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Back to the 90s

Afghanistan is on its way back to the 90s, when the then USSR withdrew under international pressure and internal economic mess.

Back then, Afghanistan was left in political disarray with a civil war looming. The US turned its back on the Afghans who had to live with violence at home or languish in miserable conditions abroad. We have now come full circle after twenty years.

The US has demonstrably been extremely irresponsible in leaving behind an unstable government in Afghanistan. Foreign nationals and many Afghans have already started fleeing the country amidst the Taliban’s advancement from all corners into the capital. Visibly demoralized and ill-trained, the Afghan security forces are on the retreat paving the way for the traditional warlords to fill the power vacuum. It is feared that the warlords, being sponsored from outside, would make it difficult for a central authority to prevail in the near future.

At the core of the Afghan imbroglio is the question of who should rule Afghanistan. The simple and straightforward answer presumably to this question is that Afghans should decide that. This would certainly be an ideal solution, but it is based on many ifs and buts. The Taliban want the US to withdraw its forces and stay neutral about the formation and nature of government in Afghanistan.

They are convinced that they have the right to rule Afghanistan for two reasons. One, the incumbent government of Ashraf Ghani, notwithstanding its democratic facade, is believed to have been installed by the US. They assert that the sitting government does not truly represent the values of a predominantly tribal and conservative society in Afghanistan. Two, the Taliban argue that since they were in charge of Afghanistan when the US had invaded in 2001, restoring them back to the throne is only a matter of principle.

The current Afghan government, despite being weak politically, has not completely lost its charm, especially for those who want Afghanistan as a modern democratic state with equal rights for women and minorities. It wants the Taliban to shun violence and embrace democracy as the way forward for a lasting peace in Afghanistan.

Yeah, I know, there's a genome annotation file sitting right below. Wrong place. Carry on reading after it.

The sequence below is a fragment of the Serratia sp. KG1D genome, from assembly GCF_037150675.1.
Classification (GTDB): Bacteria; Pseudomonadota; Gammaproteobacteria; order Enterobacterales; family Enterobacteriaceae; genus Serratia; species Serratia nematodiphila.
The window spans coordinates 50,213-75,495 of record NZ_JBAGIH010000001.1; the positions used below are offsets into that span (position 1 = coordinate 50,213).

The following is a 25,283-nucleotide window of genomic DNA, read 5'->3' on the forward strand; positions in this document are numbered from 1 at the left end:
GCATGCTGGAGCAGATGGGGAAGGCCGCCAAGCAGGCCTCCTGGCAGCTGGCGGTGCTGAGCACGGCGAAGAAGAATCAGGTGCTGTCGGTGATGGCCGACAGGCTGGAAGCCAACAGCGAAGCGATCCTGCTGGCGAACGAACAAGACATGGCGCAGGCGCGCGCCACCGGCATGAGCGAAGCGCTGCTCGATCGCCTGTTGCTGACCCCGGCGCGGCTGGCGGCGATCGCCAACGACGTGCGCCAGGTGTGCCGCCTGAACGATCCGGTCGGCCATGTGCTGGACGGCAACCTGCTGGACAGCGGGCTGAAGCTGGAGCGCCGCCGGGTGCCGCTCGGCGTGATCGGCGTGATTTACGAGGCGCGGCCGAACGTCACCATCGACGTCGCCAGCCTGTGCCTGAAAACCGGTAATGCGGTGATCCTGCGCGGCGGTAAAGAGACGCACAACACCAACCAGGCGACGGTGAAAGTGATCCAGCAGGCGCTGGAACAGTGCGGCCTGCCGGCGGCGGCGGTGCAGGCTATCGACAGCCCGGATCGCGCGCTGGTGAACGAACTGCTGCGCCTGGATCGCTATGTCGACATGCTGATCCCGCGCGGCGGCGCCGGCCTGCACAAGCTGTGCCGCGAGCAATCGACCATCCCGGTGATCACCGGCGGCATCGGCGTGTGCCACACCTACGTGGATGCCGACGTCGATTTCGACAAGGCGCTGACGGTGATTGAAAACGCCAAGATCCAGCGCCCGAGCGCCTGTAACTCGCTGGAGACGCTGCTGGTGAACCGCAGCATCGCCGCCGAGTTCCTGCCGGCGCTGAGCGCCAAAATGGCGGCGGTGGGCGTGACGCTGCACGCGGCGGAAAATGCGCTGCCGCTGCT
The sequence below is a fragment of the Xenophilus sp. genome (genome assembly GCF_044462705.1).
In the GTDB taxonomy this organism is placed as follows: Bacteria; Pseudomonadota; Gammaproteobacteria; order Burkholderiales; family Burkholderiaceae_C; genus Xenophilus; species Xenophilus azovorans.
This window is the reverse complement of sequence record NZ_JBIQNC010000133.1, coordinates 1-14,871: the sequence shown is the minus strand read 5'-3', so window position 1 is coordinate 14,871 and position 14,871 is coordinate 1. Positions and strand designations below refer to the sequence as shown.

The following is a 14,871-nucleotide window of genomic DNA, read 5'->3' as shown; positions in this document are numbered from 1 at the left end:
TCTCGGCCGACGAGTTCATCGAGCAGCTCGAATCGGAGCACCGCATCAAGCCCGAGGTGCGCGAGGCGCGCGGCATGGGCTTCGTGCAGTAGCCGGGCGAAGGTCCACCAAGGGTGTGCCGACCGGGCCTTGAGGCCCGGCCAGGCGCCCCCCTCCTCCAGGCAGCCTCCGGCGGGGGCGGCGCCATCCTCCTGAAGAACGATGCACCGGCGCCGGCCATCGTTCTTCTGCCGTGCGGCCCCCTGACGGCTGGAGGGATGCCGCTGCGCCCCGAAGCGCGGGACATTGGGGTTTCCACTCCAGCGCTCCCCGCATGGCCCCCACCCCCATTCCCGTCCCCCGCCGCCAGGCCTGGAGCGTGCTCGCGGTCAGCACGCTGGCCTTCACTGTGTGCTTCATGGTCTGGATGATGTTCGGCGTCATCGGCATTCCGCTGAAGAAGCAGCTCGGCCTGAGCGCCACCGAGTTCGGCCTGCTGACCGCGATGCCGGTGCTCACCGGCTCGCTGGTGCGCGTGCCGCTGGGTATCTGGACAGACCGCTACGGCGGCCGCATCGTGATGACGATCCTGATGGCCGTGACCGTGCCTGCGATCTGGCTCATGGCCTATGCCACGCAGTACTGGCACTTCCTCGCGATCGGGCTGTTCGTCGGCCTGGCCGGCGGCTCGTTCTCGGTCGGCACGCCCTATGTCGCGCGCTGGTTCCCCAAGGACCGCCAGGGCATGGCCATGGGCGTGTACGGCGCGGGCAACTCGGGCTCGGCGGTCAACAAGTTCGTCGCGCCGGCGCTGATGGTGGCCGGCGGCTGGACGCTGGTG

Besides these two conflicting positions on power dynamics, the strategic interests of players outside Afghanistan further complicate the situation. The presence of India in Afghanistan is viewed with suspicion in Pakistan. India’s deep involvement in Afghanistan in terms of building infrastructure, military and intelligence cooperation, and media control worries Pakistan. Strategically, Pakistan cannot allow India to use the land and people of Afghanistan for subversive activities in Balochistan and KP. It is inconceivable to expect Pakistan lending support to any initiative for peace and stability in Afghanistan at the cost of its own security.

By alienating the Taliban, Pakistan believes it will come under a rock and a hard place. It has already paid a heavy price for sharing intelligence and providing logistical support to the US. As part of strategic calculations, Pakistan continues to pretend ignorance and incompetence in some matters.

Given the divergence of interests, peace in Afghanistan has now become a difficult project to accomplish. The Afghan-led and Afghan-owned peace process is just window-dressing and a contradiction in terms. Is it not silly to think that after so much at stake, all the players will remain neutral? Because of its geographical proximity and porous border, Pakistan in particular cannot remain indifferent to the developments in Afghanistan.

Email: dr.zeb@szabist-isb.edu.pk

M Zeb Khan, "Back to the 90s," The News. 2021-07-13.
Keywords: Political science , Political issues , Political disarray , International pressure , Taliban , Violence , Democracy , President Ghani , Afghanistan , Baluchistan , USSR